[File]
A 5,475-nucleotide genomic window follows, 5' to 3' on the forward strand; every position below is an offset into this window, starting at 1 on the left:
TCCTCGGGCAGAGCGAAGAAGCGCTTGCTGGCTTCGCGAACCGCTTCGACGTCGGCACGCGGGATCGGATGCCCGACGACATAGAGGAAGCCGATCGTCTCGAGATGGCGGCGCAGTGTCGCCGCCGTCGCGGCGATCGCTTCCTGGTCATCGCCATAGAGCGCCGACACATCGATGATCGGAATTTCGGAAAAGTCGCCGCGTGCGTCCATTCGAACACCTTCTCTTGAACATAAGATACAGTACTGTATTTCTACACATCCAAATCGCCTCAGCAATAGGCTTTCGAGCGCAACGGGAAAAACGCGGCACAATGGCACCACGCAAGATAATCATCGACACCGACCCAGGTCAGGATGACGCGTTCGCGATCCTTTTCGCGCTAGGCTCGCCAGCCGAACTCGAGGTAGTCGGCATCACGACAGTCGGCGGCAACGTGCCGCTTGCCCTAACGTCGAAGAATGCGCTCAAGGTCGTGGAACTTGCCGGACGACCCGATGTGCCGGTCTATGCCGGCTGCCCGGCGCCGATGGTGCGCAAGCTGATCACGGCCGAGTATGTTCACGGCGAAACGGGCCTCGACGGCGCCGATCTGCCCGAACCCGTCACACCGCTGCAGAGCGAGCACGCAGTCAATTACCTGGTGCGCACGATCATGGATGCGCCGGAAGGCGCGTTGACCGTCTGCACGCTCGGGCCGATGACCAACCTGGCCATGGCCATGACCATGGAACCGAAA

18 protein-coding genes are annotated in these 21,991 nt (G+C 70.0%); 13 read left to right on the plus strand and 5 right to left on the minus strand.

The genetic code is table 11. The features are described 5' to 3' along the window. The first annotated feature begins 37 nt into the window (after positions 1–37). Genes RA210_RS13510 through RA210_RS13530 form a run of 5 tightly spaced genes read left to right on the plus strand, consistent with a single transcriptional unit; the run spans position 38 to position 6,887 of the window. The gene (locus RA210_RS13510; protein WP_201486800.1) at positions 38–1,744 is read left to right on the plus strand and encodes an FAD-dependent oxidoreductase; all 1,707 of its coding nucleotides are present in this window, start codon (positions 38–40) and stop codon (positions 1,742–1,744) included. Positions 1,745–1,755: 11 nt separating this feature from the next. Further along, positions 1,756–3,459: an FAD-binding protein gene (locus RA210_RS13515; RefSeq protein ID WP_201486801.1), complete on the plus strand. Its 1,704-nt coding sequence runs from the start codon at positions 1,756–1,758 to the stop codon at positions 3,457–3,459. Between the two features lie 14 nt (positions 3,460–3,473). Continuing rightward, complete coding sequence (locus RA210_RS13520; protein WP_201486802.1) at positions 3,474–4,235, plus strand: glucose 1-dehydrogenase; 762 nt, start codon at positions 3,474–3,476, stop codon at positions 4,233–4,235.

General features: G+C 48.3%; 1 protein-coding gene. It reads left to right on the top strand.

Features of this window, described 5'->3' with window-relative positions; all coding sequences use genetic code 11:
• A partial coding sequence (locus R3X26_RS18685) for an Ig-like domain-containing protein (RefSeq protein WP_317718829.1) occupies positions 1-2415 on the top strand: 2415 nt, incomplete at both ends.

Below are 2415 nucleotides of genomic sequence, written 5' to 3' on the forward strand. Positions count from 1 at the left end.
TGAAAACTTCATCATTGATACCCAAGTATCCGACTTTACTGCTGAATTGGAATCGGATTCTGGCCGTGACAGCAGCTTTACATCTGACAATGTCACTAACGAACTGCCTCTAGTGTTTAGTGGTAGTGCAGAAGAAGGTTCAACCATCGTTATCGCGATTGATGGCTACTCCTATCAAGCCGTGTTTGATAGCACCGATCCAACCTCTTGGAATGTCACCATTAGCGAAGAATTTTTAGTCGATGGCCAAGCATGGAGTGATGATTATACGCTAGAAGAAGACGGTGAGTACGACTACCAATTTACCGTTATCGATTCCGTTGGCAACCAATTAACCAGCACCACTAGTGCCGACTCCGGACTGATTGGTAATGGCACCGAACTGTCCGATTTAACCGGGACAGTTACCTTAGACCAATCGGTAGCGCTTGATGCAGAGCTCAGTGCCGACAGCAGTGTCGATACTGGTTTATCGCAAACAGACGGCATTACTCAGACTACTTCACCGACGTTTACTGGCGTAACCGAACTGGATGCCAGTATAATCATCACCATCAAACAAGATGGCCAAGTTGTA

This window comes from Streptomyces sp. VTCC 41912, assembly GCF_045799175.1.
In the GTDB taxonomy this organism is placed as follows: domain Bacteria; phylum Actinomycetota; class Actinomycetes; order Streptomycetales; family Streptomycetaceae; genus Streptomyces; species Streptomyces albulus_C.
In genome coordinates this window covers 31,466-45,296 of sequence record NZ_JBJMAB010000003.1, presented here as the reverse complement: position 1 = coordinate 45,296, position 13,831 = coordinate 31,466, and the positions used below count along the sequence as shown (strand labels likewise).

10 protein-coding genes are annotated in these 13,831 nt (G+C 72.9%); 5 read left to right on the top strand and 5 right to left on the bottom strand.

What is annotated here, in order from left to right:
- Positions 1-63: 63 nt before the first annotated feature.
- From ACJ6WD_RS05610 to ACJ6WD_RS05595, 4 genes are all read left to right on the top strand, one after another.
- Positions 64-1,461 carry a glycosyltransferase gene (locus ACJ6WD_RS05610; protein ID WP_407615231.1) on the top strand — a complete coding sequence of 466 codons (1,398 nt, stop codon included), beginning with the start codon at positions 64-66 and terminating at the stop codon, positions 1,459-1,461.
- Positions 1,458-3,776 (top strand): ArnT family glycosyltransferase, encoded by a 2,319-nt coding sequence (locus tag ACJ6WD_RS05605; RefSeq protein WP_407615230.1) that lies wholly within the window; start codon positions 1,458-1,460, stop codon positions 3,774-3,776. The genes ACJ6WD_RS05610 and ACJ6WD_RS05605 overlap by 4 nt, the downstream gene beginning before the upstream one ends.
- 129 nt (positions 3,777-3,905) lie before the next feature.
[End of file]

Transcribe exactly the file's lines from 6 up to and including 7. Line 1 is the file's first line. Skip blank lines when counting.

Features of this window, described 5'->3' with window-relative positions; all coding sequences use genetic code 11:
• A partial coding sequence (locus R3X26_RS18685) for an Ig-like domain-containing protein (RefSeq protein WP_317718829.1) occupies positions 1-2415 on the top strand: 2415 nt, incomplete at both ends.